CHINA: MISSING AND ARBITRARILY DETAINED IN XINJIANG


48 individuals from predominantly Muslim ethnic groups have been allegedly interned in camps or sentenced without a fair trial and sent to prison in China’s Xinjiang Uyghur Autonomous Region (Xinjiang). They have been included in the Free Xinjiang Detainees campaign bringing the total to 120 individuals. These cases are representative of the perhaps 1 million or more men and women estimated to have been detained in the region since 2017. The Chinese government has knowingly and purposefully targeted mostly Uyghurs, Kazakhs and those from other predominantly Muslim ethnic minority groups in Xinjiang, including by conducting a campaign of mass detention and torture and other ill-treatment. The Chinese authorities must immediately release all people arbitrarily detained in internment camps and in prisons in Xinjiang.



Xinjiang is one of the most ethnically diverse regions in China. More than half of the region’s population of 22 million people belong to mostly Turkic and predominantly Muslim ethnic groups, including Uyghurs (around 11.3 million), Kazakhs (around 1.6 million) and other populations whose languages, cultures and ways of life vary distinctly from those of the Han who are the majority in “interior” China.


Since 2017, under the guise of a campaign against “terrorism” and “religious extremism”, the government of China has carried out massive and systematic abuses against Muslims living in Xinjiang. It is estimated that over a million people have been arbitrarily detained in internment camps throughout Xinjiang since 2017.


The report “Like We Were Enemies in a War”: China’s Mass Internment, Torture, and Persecution of Muslims in Xinjiang is the most comprehensive account to date of the crushing repression faced by Uyghurs, Kazakhs and other predominantly Muslim ethnic minorities in Xinjiang. The evidence Amnesty International has gathered provides a factual basis for the conclusion that the Chinese government has committed at least the crimes against humanity of imprisonment, torture, and persecution.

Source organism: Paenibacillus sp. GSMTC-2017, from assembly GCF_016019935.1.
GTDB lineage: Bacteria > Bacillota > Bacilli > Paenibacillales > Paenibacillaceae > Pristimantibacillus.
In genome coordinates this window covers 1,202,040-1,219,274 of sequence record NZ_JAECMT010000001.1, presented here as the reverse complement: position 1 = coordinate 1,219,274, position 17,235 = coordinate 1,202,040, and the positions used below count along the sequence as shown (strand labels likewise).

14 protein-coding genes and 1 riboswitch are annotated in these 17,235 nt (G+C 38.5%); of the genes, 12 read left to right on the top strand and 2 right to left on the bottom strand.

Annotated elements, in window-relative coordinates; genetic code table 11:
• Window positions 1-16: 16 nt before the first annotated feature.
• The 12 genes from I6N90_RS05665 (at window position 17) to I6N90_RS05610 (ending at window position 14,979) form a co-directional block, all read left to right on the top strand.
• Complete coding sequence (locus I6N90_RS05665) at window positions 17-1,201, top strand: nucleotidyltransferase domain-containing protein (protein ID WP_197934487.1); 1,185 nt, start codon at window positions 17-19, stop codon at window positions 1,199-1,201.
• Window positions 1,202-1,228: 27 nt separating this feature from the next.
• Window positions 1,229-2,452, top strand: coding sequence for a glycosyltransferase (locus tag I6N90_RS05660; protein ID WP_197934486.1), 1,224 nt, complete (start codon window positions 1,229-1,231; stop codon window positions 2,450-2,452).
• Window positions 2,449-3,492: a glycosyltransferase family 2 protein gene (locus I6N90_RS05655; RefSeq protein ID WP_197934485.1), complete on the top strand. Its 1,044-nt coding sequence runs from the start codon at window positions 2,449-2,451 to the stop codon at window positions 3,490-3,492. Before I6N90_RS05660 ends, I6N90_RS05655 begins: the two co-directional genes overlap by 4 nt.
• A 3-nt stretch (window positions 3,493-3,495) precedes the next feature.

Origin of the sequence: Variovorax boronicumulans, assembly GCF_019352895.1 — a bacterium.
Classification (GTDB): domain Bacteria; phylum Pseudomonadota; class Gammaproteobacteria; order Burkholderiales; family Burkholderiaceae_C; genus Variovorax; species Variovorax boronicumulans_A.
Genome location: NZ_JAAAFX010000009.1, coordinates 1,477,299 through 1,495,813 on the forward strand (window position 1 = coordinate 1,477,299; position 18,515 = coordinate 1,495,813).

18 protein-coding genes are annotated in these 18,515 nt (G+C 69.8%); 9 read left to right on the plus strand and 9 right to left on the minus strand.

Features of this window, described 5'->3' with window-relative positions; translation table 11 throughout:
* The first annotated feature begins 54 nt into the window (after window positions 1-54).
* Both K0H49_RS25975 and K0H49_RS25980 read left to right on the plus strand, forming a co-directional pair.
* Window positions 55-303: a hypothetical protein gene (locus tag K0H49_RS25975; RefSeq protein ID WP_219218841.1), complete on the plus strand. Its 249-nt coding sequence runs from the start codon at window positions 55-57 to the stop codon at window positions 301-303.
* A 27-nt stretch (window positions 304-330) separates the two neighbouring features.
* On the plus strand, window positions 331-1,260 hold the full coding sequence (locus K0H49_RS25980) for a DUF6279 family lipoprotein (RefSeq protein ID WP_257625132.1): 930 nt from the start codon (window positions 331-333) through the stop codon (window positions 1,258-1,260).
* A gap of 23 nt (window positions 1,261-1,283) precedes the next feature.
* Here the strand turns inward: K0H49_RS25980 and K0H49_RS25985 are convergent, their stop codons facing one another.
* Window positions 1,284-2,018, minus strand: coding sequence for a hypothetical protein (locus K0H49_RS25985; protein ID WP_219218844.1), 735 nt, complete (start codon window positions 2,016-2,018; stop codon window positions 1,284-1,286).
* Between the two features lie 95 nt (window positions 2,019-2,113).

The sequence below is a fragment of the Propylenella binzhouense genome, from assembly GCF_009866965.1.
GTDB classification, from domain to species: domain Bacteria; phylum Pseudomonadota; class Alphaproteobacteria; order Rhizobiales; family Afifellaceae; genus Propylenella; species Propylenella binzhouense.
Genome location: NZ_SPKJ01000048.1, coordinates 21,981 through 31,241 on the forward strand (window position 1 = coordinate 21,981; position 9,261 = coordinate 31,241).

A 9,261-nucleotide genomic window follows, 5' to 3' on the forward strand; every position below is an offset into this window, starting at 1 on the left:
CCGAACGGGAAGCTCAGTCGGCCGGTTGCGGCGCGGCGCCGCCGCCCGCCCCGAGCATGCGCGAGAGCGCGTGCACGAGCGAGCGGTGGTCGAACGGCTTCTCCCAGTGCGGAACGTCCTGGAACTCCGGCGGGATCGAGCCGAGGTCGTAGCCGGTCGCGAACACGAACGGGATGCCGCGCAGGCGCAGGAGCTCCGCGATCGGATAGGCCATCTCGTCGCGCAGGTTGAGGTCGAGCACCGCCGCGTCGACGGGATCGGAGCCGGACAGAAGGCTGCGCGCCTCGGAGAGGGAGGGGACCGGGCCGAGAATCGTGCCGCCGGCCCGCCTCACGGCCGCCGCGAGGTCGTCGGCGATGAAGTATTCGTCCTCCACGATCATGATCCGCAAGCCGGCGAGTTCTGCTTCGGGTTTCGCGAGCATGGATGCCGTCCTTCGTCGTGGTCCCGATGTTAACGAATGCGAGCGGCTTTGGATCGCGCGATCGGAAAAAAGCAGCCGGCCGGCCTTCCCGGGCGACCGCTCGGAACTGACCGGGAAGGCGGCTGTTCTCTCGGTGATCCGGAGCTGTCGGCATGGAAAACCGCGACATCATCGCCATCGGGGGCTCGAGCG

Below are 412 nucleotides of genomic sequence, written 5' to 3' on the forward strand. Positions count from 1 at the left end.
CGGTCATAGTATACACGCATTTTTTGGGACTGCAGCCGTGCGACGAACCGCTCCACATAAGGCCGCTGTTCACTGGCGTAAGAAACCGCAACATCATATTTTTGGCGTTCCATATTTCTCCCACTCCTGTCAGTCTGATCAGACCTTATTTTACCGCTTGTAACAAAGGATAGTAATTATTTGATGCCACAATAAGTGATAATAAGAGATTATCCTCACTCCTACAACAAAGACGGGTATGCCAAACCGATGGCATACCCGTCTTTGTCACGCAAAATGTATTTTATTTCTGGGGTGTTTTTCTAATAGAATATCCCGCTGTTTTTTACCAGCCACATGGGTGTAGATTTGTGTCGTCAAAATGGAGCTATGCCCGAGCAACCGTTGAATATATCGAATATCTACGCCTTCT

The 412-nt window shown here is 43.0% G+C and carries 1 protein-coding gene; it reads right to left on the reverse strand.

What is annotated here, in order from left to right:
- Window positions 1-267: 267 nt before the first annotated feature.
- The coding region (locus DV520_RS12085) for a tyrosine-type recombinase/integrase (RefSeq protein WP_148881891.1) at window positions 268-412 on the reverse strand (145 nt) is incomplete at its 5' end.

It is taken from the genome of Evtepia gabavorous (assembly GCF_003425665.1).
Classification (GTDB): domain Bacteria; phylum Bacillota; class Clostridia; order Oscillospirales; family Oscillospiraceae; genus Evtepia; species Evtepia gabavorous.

The Chinese authorities had denied the existence of internment camps until October 2018, when they began describing them as voluntary, free “vocational training” centres. China’s explanation, however, fails to account for the numerous reports of beatings, food deprivation and solitary confinement that have been collected from former detainees.


In 2019 the Chinese government claimed that they had closed the camps but did not provide any proof or unfettered access to journalists, human rights investigators, and diplomats. Instead, the Chinese government has made efforts to silence criticism by inviting delegations from different countries to visit Xinjiang for carefully orchestrated and closely monitored tours. The latest example is the UN High Commissioner for Human Rights’ visit to China in May 2022.


As one of the people whose relatives are in arbitrary detention said to Amnesty: “they [Chinese authorities] want to show the happy Uyghur, the dancing Uyghur. I think the [UN] investigation group they have to do their best to investigate the real thing…the real situation.”


Amnesty International launched the international campaign Free Xinjiang Detainees, and in less than four months collected more than 320,000 signatures on a petition calling for the closure of the internment camps and the release of everyone arbitrarily detained in internment camps and in prison in Xinjiang.


The government of China must immediately close all the remaining internment camps and release all persons held in internment camps or other detention facilities – including prisons – in Xinjiang, unless there is sufficient credible and admissible evidence that they have committed an internationally recognized offence.

Amnesty International is also calling on the UN High Commissioner for Human Rights to release her long-awaited report on Xinjiang and to publicly acknowledge the scale and severity of human rights violations in Xinjiang before her term concludes in August 2022.

Last but not least, the Human Rights Council must establish an independent international mechanism to investigate crimes under international law in Xinjiang, with a view to ensuring accountability, including through the identification of perpetrators.



Source: amnesty.org.uk